11. Medications – Adverse reactions and interactions are common in the elderly • List of medications taken by client (including start dates if available) • It is worth double checking with GP and carers • List non prescription medications • Consider compliance – do they take the medications and do they take them as prescribed? • How is medication given – Webster packs, dosette, self, relative • Note changes and variations to regimes • Pay particular note of medications recently commenced or ceased

  12. Mental State Examination • Appearance and Behaviour • Conversation • Mood and Affect • Perception • Thought processes • Cognition • Judgment • Insight • Rapport

  13. Cognitive functioning • Levels of consciousness • Memory - short term (registration and recall) and long term • Orientation – time, place, person • Attention and concentration (serial 7s, months of the year backward) • MMSE is widely accepted (but not specific)

  14. Some Useful Tools • Mini Mental State Examination (MMSE) • RUDAS for cognitive testing of CALD clients • Glasgow Coma Scale • Geriatric Depression Scale (short form) • Delirium Assessment Scale • Audit (Alcohol) • ADL checklists

  15. Neuro-Vegetative Features Note changes to base line • Levels of pleasure or interest • Social activities and participation • Sleep • Appetite and weight • Motivation, energy • Concentration • Psycho motor changes (agitation and retardation) • Libido (enquire about interest rather than activity • Diurnal mood variations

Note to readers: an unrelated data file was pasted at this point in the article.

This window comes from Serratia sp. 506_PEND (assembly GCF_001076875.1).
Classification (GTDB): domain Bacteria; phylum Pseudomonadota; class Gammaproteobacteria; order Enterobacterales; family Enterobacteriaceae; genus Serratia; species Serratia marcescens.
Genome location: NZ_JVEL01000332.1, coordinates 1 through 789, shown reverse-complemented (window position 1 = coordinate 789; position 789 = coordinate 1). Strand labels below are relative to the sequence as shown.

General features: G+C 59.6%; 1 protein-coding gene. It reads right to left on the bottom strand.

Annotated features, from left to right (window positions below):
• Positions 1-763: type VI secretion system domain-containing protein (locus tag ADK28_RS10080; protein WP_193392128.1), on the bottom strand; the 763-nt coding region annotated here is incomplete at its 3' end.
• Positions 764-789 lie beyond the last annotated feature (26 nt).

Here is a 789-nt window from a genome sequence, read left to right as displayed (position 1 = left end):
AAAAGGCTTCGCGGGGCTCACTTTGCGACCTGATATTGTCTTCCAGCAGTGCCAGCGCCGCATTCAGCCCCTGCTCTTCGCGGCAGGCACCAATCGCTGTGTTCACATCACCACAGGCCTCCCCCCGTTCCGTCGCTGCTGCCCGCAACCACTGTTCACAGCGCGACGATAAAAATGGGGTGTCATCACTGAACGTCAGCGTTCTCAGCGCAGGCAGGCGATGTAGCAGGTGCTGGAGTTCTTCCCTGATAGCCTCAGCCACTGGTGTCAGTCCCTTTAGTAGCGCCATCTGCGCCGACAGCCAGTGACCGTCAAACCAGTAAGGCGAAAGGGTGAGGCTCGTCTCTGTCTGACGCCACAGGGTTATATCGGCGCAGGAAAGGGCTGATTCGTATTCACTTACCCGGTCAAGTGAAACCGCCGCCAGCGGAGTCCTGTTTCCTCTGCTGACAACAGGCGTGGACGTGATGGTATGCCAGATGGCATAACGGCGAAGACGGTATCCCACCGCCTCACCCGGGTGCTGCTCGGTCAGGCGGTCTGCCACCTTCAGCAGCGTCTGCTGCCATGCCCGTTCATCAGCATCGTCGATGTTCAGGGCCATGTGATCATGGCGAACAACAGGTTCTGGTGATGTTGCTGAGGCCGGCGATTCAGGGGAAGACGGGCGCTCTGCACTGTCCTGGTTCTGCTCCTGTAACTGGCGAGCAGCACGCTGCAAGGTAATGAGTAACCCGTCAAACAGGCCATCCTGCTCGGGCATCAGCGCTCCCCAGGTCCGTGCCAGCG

16. Risk – Use the usual risk assessment tools In addition • Consider increased risk of exploitation (elder abuse is common) • Vulnerability • Risk of falls • Risk of progression of physical illness • The risk of delirium

  17. Delirium • Depression, Dementia and Delirium can be difficult to differentiate • Referral to a psycho geriatrician will help to clarify this issue • However, as delirium is potentially a life threatening condition if is useful to be aware of the how this condition may present so that prompt medical attention can be sought

  18. Recognising Delirium – This syndrome is characterised by changes to baseline • Rapid onset • Impairment of recent memory • Symptoms typically fluctuate through the day, with periods of relative calm and lucidity alternating with periods of florid delirium (often worse at night) • Disruption of sleep wake cycle (often awake at night) • Disorganised thoughts • Fluctuating levels of attention and alertness • Confusion and disorientation (especially time) • Hyper-vigilance or reduced vigilance • Hallucinations, illusions and misinterpreted stimuli

  19. Some differences in how depression in older people may present • Depression may present with somatic concerns as the main complaint • Preoccupation with guilt, finances may reach delusional proportions • Agitated depression is more common in older people. Depression with: - Motor agitation - Psychic agitation or intense inner tension - Racing or crowded thoughts